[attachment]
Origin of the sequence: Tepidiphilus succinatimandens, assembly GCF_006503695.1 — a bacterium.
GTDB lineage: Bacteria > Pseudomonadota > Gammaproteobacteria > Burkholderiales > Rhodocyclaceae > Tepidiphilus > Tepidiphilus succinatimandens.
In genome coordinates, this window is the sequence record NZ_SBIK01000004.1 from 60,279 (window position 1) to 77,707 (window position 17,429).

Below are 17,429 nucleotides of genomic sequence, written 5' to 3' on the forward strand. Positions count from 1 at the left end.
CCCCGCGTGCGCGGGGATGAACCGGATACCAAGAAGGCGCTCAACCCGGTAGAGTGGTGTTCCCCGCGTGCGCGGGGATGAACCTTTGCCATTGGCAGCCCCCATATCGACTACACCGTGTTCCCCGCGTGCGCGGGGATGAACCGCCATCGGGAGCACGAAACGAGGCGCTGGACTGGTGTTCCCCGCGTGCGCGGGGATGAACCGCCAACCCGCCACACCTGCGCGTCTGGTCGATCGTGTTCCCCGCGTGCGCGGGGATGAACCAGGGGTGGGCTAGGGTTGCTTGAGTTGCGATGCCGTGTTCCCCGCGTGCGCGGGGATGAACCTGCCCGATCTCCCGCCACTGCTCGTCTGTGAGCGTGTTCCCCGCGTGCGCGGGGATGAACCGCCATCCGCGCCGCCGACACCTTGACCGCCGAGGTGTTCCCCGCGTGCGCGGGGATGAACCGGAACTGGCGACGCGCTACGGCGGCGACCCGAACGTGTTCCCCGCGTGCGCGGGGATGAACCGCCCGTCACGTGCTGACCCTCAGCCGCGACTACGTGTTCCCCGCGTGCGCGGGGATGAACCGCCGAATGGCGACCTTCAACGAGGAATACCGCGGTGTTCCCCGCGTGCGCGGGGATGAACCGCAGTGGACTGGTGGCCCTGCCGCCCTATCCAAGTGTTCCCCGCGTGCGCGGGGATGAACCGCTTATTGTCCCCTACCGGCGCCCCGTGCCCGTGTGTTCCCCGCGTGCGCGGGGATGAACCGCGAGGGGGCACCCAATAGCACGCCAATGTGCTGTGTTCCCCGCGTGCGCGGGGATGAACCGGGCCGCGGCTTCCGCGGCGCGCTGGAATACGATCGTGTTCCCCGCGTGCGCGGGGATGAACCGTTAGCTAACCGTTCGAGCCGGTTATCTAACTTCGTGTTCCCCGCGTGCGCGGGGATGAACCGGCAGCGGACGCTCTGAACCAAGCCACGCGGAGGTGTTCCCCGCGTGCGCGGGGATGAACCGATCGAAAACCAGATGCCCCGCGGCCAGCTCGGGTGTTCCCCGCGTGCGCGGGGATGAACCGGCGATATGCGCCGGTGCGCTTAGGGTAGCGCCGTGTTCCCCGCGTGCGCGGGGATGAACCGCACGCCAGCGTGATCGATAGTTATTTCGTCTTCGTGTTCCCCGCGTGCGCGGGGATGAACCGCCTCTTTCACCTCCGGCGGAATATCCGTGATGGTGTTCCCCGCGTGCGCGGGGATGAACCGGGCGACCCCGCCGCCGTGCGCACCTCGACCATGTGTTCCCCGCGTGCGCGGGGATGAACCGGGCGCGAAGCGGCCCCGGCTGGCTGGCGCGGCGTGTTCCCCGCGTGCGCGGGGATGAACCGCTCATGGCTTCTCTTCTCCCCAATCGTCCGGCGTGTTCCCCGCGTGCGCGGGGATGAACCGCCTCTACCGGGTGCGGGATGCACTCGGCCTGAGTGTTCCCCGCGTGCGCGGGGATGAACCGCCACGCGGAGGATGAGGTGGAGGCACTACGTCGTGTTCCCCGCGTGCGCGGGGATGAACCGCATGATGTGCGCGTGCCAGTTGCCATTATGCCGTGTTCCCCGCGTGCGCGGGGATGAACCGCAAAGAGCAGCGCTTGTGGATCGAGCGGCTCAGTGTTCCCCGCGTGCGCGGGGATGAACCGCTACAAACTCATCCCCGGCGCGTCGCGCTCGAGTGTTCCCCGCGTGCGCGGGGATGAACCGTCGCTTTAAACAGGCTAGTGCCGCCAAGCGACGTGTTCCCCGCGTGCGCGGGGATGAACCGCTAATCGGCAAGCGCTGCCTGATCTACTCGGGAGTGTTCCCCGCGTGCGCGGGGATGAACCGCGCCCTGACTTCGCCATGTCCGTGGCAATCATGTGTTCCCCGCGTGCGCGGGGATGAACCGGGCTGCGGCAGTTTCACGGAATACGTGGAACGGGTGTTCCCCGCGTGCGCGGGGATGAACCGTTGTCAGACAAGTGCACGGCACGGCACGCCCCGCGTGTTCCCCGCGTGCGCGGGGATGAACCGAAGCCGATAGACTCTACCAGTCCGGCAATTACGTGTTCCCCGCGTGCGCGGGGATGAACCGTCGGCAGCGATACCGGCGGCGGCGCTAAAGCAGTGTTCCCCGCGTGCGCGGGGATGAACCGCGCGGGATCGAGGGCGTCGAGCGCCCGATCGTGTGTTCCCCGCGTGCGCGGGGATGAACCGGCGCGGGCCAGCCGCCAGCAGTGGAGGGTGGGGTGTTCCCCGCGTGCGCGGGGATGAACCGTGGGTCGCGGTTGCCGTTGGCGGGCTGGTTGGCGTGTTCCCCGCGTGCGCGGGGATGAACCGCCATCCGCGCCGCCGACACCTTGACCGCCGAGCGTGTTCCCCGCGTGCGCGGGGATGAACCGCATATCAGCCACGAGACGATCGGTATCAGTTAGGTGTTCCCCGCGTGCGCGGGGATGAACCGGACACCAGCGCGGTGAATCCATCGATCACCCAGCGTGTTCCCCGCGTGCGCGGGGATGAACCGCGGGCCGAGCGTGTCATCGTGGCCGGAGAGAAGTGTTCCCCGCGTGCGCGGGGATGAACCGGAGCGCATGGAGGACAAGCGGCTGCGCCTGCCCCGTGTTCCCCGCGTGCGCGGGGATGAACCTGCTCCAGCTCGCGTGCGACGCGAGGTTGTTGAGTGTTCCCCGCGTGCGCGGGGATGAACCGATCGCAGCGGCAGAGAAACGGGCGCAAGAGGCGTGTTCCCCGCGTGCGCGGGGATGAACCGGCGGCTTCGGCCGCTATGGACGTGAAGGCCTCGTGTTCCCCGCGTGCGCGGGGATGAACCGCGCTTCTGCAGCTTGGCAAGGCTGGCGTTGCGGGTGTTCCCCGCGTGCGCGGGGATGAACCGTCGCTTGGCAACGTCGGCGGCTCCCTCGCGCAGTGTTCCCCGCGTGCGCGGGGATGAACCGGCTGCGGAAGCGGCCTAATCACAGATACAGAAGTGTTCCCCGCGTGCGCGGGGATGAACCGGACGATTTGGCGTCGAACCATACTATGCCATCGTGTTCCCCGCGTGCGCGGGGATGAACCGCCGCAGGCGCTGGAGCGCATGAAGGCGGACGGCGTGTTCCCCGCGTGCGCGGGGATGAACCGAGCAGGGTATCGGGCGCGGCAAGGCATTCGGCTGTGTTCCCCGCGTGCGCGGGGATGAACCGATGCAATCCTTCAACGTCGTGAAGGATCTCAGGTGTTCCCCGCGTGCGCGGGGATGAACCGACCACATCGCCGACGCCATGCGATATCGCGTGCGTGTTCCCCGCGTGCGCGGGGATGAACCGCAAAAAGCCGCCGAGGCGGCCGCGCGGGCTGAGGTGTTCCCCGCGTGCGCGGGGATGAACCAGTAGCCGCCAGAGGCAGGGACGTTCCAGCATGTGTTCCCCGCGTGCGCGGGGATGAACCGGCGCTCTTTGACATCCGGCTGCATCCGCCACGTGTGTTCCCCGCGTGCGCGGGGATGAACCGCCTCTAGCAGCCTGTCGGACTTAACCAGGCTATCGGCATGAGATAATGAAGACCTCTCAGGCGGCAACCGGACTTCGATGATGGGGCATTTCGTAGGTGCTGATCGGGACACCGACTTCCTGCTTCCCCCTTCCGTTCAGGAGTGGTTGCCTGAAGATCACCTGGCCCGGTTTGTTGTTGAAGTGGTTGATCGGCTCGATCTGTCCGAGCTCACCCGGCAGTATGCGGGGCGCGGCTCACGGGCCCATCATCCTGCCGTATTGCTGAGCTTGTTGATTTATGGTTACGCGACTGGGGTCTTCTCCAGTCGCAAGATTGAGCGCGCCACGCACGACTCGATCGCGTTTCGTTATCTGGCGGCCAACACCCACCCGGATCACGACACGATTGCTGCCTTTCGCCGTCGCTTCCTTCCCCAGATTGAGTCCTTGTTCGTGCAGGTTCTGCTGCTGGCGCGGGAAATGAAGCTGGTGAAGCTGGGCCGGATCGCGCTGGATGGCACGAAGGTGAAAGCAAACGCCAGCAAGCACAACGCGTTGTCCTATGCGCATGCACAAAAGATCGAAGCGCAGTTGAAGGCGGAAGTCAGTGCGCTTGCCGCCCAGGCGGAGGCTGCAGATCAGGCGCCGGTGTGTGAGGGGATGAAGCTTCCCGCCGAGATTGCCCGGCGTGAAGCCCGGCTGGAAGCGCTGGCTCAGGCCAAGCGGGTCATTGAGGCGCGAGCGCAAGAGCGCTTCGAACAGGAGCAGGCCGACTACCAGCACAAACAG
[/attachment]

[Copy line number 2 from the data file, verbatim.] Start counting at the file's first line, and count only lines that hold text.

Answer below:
GTDB lineage: Bacteria > Pseudomonadota > Gammaproteobacteria > Burkholderiales > Rhodocyclaceae > Tepidiphilus > Tepidiphilus succinatimandens.